Sarah, a public health student, was attracted to the iPad for its portability. Sarah pointed out that there are often situations where a laptop feels intrusive, while the iPad feels professional and discreet. Studying with the iPad, Sarah discovered that she felt less distracted, and she retained information more readily. Sarah attributed this to the application-based format of the iPad, which discouraged her from multitasking. The iPad’s portability and quick startup allows for reading anytime anywhere, helping her to keep up with class readings. Sarah now favors iPad online readings over print, partly because the cost of printing is high and partly because reading for long periods with her laptop feels awkward.
Conducting library research with the iPad. On multiple occasions, students were asked to comment on the use of their iPads for library research. Students noted the convenience of taking the iPad into the stacks to locate books. There was also discussion about the size of the iPad. Because it is larger than a smartphone, the students would rather use the library’s desktop interface instead of the mobile catalog application, as it is more conducive to advanced catalog searches.
In the final week of the project, we asked the participants to blog about their experiences using the beta version of the library’s Summon discovery tool called Search Everything. Students generally agreed that conducting intensive research online is more conducive to a desktop or laptop rather than the iPad. Kris commented that searching is already a “taxing enough activity on my desktop, and [I] prefer to devote as little time as possible to doing it, and to doing it on a big screen where all the tiny text and links are more readily apparent.” Another student suggested that a Summon application would be an ideal way to use Summon via the iPad.
Considering iPad Loans for Your Library
Although a paperless library may be some time away for Ryerson, online resources have increased in popularity. The demand for content on portable devices has skyrocketed. The e-reader market is still dominated by Amazon’s Kindle, but the iPad is becoming the preferred device when considering library loan potential because of its wide spectrum of applications including and beyond an e-reader. As our students discovered, the iPad is a hybrid device that can be used not only to consume information but also to produce new content.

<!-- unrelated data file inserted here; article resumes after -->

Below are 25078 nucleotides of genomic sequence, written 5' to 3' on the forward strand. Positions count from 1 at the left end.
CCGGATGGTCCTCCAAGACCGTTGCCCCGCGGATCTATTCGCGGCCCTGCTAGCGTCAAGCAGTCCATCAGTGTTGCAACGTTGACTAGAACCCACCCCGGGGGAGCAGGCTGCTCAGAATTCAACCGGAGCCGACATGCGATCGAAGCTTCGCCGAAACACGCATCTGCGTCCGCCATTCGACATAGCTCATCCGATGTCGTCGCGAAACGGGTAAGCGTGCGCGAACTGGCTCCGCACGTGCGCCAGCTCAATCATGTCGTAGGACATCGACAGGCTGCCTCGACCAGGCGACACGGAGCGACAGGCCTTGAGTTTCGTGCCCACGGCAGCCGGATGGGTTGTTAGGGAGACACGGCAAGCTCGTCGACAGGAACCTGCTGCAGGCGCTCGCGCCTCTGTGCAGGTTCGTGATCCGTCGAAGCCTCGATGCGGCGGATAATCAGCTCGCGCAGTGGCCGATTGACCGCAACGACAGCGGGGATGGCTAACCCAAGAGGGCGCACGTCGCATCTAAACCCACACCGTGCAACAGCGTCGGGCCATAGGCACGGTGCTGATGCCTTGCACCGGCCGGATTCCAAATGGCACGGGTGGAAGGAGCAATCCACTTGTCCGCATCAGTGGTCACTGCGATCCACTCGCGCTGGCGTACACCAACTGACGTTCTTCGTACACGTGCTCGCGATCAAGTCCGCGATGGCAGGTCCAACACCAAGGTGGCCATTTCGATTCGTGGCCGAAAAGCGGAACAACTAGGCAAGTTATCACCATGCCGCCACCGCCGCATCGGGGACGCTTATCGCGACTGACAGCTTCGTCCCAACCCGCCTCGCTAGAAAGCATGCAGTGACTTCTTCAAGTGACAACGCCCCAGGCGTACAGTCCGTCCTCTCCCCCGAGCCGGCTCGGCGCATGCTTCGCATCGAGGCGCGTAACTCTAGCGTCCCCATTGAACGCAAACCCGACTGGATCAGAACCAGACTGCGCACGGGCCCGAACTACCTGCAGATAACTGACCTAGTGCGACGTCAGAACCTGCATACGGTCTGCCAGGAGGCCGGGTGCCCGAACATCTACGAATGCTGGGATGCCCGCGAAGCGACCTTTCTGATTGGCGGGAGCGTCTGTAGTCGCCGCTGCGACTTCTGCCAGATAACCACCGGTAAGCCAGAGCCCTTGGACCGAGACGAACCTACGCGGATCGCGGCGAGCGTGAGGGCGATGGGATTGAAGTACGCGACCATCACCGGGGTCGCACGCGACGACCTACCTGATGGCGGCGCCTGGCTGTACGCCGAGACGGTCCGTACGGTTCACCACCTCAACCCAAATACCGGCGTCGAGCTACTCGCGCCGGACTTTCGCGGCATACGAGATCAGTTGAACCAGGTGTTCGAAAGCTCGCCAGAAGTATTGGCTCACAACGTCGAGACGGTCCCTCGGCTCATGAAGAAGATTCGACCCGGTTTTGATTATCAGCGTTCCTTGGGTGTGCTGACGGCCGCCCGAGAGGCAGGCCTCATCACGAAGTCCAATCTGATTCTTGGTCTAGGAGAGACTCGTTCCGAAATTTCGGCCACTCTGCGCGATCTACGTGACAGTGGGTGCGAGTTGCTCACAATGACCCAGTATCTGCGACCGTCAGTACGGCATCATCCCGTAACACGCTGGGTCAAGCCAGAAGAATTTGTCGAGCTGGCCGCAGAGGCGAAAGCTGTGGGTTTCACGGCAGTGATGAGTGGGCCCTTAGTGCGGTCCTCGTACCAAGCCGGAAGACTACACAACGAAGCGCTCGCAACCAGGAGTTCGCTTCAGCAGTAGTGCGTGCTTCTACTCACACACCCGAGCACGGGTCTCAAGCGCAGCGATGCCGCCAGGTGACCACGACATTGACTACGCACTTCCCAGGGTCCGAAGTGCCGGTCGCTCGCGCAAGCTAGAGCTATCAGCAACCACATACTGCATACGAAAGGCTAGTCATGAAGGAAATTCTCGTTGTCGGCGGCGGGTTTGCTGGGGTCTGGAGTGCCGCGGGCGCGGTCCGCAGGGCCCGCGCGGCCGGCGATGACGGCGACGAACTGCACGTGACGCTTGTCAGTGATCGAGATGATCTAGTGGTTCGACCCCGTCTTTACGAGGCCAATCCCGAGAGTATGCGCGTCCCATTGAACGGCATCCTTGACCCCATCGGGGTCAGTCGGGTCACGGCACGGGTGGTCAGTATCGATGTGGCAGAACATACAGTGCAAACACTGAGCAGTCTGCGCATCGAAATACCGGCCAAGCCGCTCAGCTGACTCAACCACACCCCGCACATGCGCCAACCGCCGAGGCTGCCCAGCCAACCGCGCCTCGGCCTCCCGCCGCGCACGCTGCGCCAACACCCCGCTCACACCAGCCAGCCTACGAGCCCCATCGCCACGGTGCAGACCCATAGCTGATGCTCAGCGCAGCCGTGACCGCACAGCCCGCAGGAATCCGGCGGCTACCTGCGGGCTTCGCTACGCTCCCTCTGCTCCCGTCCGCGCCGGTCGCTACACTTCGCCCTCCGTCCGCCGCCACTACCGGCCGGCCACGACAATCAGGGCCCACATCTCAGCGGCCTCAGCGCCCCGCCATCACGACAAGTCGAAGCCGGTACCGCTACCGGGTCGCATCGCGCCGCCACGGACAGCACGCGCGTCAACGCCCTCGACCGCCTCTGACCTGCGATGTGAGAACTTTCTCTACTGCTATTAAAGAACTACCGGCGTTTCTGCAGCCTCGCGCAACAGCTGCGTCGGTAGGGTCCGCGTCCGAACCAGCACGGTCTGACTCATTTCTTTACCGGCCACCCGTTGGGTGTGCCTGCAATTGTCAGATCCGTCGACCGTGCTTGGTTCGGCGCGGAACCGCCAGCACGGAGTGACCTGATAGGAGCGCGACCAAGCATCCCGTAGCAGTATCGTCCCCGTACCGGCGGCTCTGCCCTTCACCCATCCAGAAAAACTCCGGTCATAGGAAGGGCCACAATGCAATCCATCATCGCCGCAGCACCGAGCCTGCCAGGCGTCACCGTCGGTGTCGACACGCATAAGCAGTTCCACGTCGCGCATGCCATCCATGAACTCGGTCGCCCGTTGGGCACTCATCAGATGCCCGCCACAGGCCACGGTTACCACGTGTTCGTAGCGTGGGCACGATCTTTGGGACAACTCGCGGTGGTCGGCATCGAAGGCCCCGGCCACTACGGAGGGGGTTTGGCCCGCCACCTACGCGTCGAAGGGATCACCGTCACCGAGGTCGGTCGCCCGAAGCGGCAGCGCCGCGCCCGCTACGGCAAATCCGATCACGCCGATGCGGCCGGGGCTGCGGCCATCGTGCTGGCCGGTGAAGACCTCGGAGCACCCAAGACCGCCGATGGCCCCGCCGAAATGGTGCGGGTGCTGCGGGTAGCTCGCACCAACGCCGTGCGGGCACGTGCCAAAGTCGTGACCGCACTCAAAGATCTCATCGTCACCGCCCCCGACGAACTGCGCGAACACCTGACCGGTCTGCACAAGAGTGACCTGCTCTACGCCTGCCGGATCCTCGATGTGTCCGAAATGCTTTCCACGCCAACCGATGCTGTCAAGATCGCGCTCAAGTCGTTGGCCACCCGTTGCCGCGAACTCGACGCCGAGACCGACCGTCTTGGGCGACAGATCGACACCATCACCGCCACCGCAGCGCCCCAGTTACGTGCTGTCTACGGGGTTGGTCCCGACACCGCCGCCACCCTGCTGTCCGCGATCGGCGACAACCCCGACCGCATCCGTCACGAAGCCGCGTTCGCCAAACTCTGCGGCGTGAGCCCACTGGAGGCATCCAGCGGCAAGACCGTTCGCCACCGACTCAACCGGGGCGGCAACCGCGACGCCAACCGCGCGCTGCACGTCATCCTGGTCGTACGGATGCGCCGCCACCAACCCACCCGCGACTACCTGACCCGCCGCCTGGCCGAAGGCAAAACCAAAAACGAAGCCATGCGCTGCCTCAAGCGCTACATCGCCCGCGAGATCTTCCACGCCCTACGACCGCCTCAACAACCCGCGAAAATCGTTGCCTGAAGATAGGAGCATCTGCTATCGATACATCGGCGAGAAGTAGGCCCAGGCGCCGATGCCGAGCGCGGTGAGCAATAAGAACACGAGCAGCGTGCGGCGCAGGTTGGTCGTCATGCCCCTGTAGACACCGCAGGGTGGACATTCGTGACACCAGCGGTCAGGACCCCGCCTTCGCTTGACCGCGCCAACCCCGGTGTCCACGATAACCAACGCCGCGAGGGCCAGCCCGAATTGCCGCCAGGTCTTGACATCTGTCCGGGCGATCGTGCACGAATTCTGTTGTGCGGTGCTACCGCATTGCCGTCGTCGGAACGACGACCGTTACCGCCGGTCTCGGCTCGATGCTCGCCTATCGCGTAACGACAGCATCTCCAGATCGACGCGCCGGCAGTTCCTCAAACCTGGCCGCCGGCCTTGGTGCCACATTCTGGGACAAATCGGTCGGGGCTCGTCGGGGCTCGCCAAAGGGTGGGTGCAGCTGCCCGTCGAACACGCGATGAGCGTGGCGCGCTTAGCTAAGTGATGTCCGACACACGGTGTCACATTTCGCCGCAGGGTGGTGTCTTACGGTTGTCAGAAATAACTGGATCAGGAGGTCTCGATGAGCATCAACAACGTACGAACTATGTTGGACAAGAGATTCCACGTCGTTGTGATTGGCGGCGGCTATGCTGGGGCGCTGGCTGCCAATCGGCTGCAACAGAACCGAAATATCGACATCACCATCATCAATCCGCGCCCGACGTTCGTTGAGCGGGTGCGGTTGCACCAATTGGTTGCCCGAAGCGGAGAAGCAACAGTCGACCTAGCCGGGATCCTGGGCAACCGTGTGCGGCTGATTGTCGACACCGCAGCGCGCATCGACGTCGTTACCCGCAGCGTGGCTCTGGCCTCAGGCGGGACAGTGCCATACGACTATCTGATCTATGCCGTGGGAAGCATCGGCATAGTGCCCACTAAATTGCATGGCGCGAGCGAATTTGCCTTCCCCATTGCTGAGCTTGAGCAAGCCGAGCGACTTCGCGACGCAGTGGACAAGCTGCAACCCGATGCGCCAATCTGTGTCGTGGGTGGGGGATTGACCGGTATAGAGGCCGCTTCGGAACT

Libraries were quick to begin incorporating iPads into their loan services. Early adopters among academic institutions were the Massachusetts Institute of Technology Lewis Music Library, North Carolina State University, Wake Forest University, and Boston College. Like any other device for loan, iPads require a specific set of policies and procedures as well as new staff workflows. The iPads are usually preloaded with applications, bookmarks, ebooks, and videos as well as documentation for their use. App Store and iTunes accounts are turned off in most cases, although some allow patrons to sync additional data and applications. All content and settings are restored to the original settings before the next checkout, and the program is mostly identified as a short-term loan ranging from 2 hours to a couple of weeks. Most programs are successful as they provide an opportunity for people to test them before buying.
Our students were supportive of the idea of iPads for short-term library loan. However, due to the personalized nature of this device (email, courseware, scheduling, music, and photos), they also expressed concerns that it would be difficult to start anew with each loan. The iPad seems most conducive to a much longer loan period, perhaps a full term. Moreover, the iPad is an expensive and vulnerable device, so theft and damage are of concern. At Ryerson we have an extremely popular laptop loan program; however, the operational costs for hardware replacement and ongoing maintenance are very high. Similar budget concerns would likely apply to an iPad loan program as well.
iPad technical issues. A number of technical issues presented themselves throughout the project. We originally imaged all of the iPads with the same configuration profile and App Store account. We thought that reconfiguring the devices with the latest software and applications would simplify the process for the students. If the students did not want to create their own iTunes accounts, they would not be required to do so. This would have worked well if we were running an iPad loan program. However, we quickly learned that the students needed to personalize their experiences to really engage with the software and embed the device into their studies, which the initial configuration would not allow.